22:30 March 2, 2010 by wood artist
As is always the case, the change in perceptions is unlikely based upon any single event. Certainly the numbers in September of 2001 were, but that was an extraordinary situation.

Obama's measured approach to the wars has certainly changed the way those are viewed, and candidly, Iraq isn't really a story every night in the US news. Also, Germany's embrace of Obama has probably colored the US perception too.

As for Germany being "#5" in importance is probably about right, at least from a public perception. Canada is obvious, although that's a bit higher than I might have expected. Japan's economy seems more visually linked to the US, although the number might not support that. China not only provides a whole lot of low-cost consumer goods, but is also a big investor in the US, a fact brought out during the recent financial crisis. Those things move China and Japan closer to the top.

The UK is there largely for reasons of tradition, and I think Germany being #5 is actually a very strong endorsement of the German economy and governance. It would be easy to see Mexico in this position, since their proximity makes them "more important" in many ways.

00:24 March 3, 2010 by jed_ir
I've always liked Germany. Having our first Marxist/Fascist/Nazi-like President that is attractive to Germans not withstanding. I don't understand why having such a president is something Germans should like. He employs his SEIU thugs just like Hitler used his Brown Shirts. Why does he turn Germans on? Destroying our economy surely can't be good for Europe. Spending us into subjugation can't be a good thing?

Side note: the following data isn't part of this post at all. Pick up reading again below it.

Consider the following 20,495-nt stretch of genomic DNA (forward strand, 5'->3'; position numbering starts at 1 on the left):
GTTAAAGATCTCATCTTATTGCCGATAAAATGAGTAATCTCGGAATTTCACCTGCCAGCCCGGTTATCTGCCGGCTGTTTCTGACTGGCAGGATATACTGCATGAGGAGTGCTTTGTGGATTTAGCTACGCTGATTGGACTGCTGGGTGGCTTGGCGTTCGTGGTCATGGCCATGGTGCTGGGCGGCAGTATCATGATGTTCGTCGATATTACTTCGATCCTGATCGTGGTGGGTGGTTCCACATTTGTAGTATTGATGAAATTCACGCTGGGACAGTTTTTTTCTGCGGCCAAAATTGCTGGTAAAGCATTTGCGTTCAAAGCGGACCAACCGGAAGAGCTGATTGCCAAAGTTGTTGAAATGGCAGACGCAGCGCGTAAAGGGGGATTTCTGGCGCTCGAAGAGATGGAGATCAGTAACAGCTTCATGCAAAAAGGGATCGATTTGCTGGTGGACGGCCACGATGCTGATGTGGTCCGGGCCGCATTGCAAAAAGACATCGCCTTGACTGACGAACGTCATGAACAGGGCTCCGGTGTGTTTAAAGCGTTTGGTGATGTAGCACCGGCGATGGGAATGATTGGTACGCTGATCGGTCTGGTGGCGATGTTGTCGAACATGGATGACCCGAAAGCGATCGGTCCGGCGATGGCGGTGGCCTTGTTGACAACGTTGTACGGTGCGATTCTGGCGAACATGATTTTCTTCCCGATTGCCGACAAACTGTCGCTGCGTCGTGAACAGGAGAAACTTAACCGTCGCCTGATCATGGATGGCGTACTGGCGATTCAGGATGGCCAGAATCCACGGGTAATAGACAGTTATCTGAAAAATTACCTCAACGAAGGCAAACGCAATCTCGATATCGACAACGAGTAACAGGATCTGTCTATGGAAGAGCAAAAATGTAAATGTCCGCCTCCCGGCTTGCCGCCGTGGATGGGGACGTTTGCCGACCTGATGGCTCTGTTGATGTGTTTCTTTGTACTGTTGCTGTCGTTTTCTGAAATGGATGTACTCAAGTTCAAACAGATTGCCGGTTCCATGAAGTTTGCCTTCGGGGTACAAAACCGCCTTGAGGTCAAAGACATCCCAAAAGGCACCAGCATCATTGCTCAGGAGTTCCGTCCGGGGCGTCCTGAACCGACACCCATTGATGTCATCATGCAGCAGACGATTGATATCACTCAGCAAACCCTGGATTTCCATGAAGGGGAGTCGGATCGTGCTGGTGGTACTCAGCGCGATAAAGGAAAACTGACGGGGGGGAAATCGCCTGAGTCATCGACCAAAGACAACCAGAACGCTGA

02:30 March 3, 2010 by LiterallySimon
Probably because most Germans think that ANYONE is better than Bush/Cheney. ANYONE who has a more sophisticated world view than 'we' and 'them' (which is actually rather Nazi-like).

He may be wrong on some issues (and it's not my intention to argue about that), but people who know what the Nazis were like would not even dare to compare a democratic-minded leader to Hitler. It's disgusting comparing someone to Hitler or the SA just because you don't like his/her policies. It's an insult to Germans who were in opposition to the regime, it's an insult to Jews, Poles, homosexuals, Sinti and Romanies in death camps, it's an insult to American soldiers who were risking their lives.

You may hate Obama (and that's your right) but the way you talk about him does hurt your credibility, not his.
04:40 March 3, 2010 by deutschamer
Many of the comments above are about how Germans perceive Americans. The article was about how Americans perceive Germans. I don't get it.